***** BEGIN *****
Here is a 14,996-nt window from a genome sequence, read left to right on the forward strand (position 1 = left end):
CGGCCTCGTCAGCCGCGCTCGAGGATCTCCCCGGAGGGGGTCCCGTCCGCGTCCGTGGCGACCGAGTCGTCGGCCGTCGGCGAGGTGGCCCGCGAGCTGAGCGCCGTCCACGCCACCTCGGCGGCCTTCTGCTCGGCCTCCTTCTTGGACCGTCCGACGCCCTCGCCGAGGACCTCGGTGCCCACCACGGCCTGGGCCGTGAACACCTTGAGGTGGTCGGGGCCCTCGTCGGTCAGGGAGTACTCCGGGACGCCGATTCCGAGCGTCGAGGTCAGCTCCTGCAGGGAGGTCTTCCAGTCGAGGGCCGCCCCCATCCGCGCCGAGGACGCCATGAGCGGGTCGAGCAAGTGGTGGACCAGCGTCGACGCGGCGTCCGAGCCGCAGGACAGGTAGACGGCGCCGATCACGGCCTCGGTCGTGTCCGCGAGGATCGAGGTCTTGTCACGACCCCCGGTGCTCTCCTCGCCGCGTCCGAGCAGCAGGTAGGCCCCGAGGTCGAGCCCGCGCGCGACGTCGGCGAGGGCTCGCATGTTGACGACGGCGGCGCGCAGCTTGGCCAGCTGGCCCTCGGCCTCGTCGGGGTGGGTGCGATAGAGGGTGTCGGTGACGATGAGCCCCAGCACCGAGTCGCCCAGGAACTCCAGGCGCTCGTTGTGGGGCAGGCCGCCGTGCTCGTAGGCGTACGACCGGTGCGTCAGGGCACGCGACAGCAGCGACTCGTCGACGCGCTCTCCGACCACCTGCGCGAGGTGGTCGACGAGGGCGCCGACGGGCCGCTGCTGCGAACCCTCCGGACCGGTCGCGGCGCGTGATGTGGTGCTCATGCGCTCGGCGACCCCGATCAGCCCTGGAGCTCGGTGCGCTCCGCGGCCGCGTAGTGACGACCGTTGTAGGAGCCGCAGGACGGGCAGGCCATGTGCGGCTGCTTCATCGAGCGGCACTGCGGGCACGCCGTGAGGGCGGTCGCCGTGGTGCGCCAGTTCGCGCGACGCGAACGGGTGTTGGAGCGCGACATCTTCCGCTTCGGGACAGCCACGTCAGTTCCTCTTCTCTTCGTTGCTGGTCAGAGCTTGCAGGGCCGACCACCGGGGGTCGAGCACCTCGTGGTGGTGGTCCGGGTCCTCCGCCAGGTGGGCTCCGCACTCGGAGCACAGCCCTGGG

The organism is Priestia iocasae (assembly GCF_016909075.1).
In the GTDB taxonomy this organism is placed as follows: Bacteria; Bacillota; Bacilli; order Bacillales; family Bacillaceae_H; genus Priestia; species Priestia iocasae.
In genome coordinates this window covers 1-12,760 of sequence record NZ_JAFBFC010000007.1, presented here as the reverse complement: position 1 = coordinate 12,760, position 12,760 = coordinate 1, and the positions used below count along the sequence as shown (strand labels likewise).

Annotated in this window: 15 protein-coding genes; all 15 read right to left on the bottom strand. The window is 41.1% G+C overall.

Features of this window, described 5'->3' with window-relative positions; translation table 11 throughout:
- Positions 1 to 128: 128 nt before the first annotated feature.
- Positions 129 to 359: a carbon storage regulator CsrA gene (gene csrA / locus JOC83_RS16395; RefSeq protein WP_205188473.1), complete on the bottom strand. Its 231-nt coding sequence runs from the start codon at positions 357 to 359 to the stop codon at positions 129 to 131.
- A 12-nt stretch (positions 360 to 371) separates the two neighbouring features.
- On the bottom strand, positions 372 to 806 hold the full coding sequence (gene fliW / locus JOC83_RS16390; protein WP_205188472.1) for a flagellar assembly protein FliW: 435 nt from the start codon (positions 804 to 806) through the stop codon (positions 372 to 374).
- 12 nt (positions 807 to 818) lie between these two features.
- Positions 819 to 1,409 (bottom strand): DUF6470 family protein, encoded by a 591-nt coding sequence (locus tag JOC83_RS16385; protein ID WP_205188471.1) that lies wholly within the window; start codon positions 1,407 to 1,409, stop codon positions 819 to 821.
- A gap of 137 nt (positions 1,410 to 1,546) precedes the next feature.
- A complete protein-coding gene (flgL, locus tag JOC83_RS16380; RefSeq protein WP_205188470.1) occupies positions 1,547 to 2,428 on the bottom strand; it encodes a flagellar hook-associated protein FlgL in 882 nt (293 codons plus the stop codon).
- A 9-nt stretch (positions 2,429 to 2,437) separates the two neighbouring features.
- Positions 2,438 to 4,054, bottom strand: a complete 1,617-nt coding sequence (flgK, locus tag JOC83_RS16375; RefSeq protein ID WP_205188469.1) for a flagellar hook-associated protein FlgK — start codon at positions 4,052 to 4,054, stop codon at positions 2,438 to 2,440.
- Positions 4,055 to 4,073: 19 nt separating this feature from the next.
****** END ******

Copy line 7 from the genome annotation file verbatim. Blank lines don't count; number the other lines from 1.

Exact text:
Features of this window, described 5'->3' with window-relative positions; translation table 11 throughout: